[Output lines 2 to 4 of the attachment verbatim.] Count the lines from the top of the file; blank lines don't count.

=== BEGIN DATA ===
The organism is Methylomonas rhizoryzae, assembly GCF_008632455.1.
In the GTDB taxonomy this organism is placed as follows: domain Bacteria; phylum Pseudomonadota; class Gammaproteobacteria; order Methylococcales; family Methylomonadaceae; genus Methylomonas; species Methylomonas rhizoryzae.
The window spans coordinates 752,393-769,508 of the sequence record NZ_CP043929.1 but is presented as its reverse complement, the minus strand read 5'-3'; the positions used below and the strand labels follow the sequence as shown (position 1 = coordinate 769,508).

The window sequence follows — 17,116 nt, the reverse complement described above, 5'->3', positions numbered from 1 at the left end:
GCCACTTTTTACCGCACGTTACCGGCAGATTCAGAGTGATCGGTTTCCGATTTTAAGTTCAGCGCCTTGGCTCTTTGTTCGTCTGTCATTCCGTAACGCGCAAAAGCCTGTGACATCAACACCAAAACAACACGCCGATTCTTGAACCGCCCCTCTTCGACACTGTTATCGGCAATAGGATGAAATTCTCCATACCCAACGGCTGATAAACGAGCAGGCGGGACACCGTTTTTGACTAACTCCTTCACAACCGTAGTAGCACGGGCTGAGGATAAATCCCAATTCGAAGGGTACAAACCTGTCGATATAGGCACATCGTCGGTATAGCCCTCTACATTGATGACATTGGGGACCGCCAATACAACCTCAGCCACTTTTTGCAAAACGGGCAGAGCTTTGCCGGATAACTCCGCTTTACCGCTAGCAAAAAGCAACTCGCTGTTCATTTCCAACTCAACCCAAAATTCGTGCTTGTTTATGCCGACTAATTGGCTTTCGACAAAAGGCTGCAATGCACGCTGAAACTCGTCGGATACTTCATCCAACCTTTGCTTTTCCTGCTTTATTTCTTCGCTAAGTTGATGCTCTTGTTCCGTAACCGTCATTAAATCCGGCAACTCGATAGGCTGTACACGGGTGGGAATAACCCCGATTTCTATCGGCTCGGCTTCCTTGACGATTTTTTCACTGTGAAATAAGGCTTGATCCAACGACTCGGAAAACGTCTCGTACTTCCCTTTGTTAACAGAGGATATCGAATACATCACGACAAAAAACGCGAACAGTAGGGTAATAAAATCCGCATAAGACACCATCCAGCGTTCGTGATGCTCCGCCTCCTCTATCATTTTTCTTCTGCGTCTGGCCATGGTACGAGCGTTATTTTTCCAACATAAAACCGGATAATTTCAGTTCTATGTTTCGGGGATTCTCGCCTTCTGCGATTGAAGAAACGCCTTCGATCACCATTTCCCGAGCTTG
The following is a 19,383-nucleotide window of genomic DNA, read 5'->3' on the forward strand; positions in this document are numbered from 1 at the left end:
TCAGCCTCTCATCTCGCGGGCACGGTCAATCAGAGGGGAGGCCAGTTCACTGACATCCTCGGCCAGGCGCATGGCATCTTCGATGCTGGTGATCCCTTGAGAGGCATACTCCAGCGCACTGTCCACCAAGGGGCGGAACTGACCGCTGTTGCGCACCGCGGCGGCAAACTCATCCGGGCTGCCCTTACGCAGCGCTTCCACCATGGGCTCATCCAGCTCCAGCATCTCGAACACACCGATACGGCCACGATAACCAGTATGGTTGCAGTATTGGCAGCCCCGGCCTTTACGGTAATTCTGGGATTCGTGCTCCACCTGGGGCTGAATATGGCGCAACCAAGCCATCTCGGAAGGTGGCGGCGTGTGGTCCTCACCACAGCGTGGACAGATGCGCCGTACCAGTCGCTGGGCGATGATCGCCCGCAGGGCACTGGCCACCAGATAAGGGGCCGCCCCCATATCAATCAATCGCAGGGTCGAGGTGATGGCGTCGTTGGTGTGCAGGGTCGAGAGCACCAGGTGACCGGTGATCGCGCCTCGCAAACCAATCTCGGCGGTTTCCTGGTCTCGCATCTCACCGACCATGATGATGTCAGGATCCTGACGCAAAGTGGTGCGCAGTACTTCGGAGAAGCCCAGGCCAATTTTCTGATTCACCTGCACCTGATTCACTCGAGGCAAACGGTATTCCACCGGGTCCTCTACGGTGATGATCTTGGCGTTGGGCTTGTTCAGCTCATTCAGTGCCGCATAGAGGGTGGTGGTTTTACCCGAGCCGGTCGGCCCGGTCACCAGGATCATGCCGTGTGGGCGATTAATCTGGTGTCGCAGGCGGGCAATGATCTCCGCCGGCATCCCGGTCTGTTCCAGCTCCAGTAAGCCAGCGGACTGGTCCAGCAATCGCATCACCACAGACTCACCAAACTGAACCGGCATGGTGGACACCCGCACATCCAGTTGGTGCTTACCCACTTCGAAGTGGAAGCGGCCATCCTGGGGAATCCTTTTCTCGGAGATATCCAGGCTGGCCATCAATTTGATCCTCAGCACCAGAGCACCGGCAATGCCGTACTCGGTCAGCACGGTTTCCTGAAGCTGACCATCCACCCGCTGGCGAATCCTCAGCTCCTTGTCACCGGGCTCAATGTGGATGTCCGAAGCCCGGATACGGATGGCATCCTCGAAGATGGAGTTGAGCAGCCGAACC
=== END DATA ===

In the GTDB taxonomy this organism is placed as follows: domain Bacteria; phylum Pseudomonadota; class Gammaproteobacteria; order Methylococcales; family Methylomonadaceae; genus Methylomonas; species Methylomonas rhizoryzae.
The window spans coordinates 752,393-769,508 of the sequence record NZ_CP043929.1 but is presented as its reverse complement, the minus strand read 5'-3'; the positions used below and the strand labels follow the sequence as shown (position 1 = coordinate 769,508).

The window sequence follows — 17,116 nt, the reverse complement described above, 5'->3', positions numbered from 1 at the left end: